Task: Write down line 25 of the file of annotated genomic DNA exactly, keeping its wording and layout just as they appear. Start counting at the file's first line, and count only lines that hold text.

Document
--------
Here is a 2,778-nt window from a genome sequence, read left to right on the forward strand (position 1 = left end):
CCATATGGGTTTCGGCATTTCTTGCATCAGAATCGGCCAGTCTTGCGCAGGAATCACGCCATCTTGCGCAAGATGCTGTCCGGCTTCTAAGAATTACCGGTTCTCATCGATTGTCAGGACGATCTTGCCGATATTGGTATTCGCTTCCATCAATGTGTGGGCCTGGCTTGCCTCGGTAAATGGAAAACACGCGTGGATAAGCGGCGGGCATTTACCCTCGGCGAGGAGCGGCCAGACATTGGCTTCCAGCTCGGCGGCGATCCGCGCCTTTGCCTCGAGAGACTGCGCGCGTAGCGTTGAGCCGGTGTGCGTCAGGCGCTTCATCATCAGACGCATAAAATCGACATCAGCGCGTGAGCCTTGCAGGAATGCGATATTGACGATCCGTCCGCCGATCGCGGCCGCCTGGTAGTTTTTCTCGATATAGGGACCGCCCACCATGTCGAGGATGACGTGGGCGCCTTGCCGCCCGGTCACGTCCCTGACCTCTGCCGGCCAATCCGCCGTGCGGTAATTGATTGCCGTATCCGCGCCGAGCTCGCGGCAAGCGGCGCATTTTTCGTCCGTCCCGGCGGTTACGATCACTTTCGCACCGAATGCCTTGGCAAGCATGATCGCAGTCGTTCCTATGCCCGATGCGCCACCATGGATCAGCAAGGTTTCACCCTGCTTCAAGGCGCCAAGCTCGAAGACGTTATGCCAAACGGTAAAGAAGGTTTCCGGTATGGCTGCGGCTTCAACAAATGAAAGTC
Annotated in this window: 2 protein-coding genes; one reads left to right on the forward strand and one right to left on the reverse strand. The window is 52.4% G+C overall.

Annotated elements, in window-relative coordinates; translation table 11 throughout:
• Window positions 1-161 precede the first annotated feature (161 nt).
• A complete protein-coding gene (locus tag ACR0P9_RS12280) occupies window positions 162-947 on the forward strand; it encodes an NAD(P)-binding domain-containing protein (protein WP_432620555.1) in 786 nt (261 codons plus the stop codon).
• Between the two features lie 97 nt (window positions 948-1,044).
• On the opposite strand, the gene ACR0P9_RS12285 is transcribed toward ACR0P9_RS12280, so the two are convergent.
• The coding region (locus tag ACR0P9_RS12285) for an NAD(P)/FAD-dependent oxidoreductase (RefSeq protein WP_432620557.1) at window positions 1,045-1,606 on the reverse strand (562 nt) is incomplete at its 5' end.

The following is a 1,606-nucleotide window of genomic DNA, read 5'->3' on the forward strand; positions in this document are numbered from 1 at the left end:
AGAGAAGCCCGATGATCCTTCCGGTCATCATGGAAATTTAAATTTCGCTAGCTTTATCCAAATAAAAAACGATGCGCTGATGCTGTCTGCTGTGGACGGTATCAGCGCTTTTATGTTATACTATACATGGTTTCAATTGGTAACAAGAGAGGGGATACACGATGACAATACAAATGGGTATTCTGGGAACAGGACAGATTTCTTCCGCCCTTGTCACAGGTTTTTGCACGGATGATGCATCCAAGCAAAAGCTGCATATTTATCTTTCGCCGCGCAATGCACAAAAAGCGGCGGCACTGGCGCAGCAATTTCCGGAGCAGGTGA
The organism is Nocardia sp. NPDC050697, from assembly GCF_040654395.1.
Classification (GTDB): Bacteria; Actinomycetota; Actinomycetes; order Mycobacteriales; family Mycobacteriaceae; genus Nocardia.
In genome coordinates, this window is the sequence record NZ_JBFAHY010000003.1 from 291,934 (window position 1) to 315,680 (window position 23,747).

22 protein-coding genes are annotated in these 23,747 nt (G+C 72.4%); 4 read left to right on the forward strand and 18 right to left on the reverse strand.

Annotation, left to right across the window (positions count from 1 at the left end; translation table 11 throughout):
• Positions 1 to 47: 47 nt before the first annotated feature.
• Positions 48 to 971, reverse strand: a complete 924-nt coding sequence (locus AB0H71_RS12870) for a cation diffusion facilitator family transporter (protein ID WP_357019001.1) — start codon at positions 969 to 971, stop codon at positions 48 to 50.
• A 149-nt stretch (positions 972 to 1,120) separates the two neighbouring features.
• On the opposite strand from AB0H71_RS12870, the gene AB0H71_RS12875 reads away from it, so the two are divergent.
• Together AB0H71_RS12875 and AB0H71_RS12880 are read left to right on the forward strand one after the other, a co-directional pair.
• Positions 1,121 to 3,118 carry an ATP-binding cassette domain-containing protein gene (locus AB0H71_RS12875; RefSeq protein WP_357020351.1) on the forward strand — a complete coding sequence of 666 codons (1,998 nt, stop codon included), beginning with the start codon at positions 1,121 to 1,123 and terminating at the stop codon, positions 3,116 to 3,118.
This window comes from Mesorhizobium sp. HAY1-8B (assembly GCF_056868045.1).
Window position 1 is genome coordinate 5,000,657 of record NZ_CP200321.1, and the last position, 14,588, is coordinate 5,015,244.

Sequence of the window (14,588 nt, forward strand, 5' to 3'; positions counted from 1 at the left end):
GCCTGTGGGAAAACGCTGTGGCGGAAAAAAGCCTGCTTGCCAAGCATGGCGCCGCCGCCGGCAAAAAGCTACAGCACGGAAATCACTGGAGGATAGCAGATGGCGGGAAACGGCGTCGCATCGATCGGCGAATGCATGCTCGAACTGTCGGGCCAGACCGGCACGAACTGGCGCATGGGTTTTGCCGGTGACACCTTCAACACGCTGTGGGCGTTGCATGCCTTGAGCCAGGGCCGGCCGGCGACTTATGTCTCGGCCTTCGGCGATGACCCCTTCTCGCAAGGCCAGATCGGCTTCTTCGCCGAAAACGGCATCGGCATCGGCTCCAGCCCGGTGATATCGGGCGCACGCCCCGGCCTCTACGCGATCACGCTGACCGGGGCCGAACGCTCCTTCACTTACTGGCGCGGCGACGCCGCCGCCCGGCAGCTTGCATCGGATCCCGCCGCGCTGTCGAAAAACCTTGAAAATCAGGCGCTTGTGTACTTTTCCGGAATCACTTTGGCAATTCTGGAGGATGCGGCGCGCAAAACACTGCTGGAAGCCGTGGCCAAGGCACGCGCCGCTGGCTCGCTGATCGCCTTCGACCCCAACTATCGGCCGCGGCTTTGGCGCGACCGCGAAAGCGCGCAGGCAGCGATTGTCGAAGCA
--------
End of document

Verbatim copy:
Sequence of the window (14,588 nt, forward strand, 5' to 3'; positions counted from 1 at the left end):